What’s Hot?

Facebook, Instagram and WhatsApp went down last week, so guess what? They don’t get to be the focus of ANY of our Friday five this week. Take that. No, this week we’re looking at red flags, the night tube, Twitter ads and subreddits.

Red Flags

This week, the Red Flags meme took over Twitter, where people state relationship red flags followed by a series of flag emojis. Super simple to understand, unless you’re the friend that texted:

“What’s this meme with all the red flags about…?

Okay I get it now I’ve typed that out”

It was a perfect opportunity for brands to jump onboard, done perfectly here by Ru Paul’s Drag Race and Sparknotes, then terribly by Tesco and Yorkshire Tea. Unfortunately for the two T’s, they were too to the point, on the nose, a hard sell.  Their memes were less hilarious comments on society and more a discussion of what you’re having on your lunch break – in other words, dead chat.

Reinstating the night tube

There was a (small) win for Londoners this week when Sadiq Khan announced that the night tube would re-open on the Victoria and Central lines in late November. The night tube, which has run on Friday and Saturday nights for a few years now, was halted during lockdown last year and failed to re-open alongside the night-time economy.

Women and girls have felt extremely unsafe on the streets this past year more than ever, so Ella Watson launched this petition to re-instate the night tube, which at the time of writing is approaching 150,000 signatures – one of the most signed petitions ever on change.org. The petition has gained lots of media attention since launching and can definitely claim to have helped re-open the Central and Victoria lines. Now we just need the other main lines to start operating again, so we can stop waiting 30 minutes for an Uber, paying £60 for a black cab, or walking home. Sign it today.

Twitter tests ads in replies

Twitter users, soon you’ll start seeing ads in new places – amongst your replies. It’s inevitable that users will be pissed because, well, we all hate change. BUT, it has to be said that this will be good for creators on Twitter. Twitter is proving hard to monetise compared to other platforms, but allowing those with large following to agree to ads in their replies will allow them to make some cash from their Twitter content, stopping them from migrating to other channels.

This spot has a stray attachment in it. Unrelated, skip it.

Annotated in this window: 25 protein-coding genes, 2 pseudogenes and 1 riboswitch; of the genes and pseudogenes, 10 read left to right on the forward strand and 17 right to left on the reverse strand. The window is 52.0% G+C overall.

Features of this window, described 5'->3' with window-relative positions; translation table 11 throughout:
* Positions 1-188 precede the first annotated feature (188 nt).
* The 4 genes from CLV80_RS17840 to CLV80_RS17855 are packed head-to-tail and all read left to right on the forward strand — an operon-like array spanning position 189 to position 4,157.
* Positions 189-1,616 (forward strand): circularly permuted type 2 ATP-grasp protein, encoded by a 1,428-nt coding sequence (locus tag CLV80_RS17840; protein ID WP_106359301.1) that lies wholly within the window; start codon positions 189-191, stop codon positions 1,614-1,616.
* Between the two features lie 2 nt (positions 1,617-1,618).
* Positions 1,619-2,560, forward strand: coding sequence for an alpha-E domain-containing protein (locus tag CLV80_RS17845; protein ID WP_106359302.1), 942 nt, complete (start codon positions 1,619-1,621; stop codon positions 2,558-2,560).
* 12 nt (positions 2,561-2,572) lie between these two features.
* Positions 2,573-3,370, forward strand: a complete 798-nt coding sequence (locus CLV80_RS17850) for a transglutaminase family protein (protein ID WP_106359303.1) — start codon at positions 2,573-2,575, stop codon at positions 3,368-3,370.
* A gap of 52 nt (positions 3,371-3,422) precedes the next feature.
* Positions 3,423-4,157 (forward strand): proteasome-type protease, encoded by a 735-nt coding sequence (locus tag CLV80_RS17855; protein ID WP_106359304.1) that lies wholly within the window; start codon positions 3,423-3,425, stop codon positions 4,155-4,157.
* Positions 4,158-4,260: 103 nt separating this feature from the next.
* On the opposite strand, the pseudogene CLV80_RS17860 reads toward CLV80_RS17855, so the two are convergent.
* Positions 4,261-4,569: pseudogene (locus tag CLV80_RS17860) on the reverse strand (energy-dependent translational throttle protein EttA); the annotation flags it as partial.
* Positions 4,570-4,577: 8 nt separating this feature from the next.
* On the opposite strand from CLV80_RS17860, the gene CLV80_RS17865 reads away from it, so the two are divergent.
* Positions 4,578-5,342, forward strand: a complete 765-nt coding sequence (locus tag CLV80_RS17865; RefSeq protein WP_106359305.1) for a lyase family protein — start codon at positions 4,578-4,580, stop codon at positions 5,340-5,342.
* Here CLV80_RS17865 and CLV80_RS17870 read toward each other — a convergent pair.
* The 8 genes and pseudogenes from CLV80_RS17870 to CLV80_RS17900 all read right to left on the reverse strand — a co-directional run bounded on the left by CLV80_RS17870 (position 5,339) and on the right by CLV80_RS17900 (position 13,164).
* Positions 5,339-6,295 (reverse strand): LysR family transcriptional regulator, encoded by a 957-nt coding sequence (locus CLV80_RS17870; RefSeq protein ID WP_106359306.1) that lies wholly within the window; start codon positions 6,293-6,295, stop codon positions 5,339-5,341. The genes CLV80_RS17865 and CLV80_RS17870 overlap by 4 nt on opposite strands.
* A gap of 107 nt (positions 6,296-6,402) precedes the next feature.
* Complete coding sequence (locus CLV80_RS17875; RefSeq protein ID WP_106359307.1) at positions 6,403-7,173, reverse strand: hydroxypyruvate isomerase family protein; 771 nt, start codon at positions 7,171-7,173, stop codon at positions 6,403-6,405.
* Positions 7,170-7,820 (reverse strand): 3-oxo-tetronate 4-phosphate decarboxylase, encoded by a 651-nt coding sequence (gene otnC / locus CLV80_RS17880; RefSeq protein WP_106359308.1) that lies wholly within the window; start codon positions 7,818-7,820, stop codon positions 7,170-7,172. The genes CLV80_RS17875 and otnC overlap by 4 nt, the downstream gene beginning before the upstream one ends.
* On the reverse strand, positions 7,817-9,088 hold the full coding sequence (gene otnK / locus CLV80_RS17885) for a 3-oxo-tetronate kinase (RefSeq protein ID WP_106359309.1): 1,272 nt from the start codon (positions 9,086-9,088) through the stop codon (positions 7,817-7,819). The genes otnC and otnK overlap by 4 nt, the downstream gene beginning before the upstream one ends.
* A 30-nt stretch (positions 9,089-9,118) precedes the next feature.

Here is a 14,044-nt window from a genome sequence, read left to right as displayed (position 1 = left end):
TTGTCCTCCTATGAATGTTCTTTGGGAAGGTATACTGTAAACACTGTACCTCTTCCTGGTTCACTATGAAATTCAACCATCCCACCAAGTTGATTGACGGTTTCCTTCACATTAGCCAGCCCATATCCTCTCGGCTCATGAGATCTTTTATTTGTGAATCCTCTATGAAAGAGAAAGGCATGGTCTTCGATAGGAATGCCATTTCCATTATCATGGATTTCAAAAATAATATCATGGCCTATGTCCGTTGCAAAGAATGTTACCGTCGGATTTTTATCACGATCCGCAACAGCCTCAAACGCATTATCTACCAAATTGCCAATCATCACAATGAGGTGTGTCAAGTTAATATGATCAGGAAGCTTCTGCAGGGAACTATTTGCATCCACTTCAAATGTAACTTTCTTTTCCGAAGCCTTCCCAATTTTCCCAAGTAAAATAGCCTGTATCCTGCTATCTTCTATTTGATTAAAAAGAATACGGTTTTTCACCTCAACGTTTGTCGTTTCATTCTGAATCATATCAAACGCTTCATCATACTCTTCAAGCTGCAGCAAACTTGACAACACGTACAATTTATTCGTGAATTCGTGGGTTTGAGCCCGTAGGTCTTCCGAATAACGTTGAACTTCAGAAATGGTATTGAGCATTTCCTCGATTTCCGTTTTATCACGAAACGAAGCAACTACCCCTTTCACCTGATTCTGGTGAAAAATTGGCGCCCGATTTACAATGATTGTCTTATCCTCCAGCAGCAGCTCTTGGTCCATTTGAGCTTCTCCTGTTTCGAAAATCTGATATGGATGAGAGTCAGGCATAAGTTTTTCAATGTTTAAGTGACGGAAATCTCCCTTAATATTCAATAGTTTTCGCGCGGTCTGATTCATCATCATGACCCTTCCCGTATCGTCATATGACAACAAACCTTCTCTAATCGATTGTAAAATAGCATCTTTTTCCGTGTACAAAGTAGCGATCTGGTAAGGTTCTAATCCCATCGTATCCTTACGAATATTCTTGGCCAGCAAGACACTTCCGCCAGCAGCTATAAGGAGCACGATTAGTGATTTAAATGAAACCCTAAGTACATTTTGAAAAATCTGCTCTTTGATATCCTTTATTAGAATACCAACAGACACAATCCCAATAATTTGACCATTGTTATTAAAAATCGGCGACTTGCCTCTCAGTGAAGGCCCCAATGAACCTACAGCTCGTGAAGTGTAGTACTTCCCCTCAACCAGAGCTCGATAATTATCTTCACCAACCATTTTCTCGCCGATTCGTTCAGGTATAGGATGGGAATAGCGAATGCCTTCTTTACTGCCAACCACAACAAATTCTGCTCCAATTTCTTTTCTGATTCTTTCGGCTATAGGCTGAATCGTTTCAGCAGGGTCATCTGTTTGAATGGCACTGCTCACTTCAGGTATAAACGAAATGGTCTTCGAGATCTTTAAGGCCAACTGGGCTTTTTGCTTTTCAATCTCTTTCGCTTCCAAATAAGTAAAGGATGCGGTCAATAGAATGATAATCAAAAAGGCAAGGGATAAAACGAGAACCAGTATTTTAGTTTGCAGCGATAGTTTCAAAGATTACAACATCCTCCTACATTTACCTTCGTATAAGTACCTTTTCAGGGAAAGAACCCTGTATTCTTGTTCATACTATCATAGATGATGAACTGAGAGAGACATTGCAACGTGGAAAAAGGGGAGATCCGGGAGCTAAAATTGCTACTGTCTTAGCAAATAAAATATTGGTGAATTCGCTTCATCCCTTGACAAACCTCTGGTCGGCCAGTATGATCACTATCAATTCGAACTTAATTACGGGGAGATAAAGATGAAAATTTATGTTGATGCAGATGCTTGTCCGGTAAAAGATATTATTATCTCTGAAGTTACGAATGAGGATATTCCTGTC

Watchers on Reddit

Just as in life, on social, lots of people are watchers, rather than participators. It tends to vary platform to platform. TikTok is (duh) the platform with the most users creating content. Then we have Instagram, which allowed users to post more by introducing Stories, and further encouraged engagement via these Stories, through the Q&A and polls sticker options. This allows people to interact and engage with Instagram, but in a more subtle way. Similarly, people on Twitter are more likely to vote in a poll that send a tweet out into the world.

Subtle ways of finding out answers and engaging with communities are key to keeping these ‘watchers’ on your platform, and Reddit has introduced a new way to help these guys establish themselves in their community, without having to actually post: Predictions.

Predictions are small polls/votes where users bet tokens on results. By taking part, you receive 1,000 tokens (no cash is involved) and bet throughout a ‘tournament’ in your subreddit community. At the end, everyone is ranked on how well they did, allowing people to boost their reputation in that community. It’s subtle, fun, and low-stakes since the tokens are essentially worthless – but a nice way to keep communities connected.

Graph Crimes

We’re here with another Twitter account for you to follow: @GraphCrimes.

The thing about graphs is that they’re supposed to visualise data to make it easier to understand. I feel like I shouldn’t have to say that as it’s something we’re taught in primary school. And yet here we are, in a world where there is a Twitter account dedicated to obscure, weird, and hilariously misrepresentative graphs.

Please check out this graph on the average female height per country, which suggests that women from Latvia could sit women from India on their shoulder like a pirate would a parrot.



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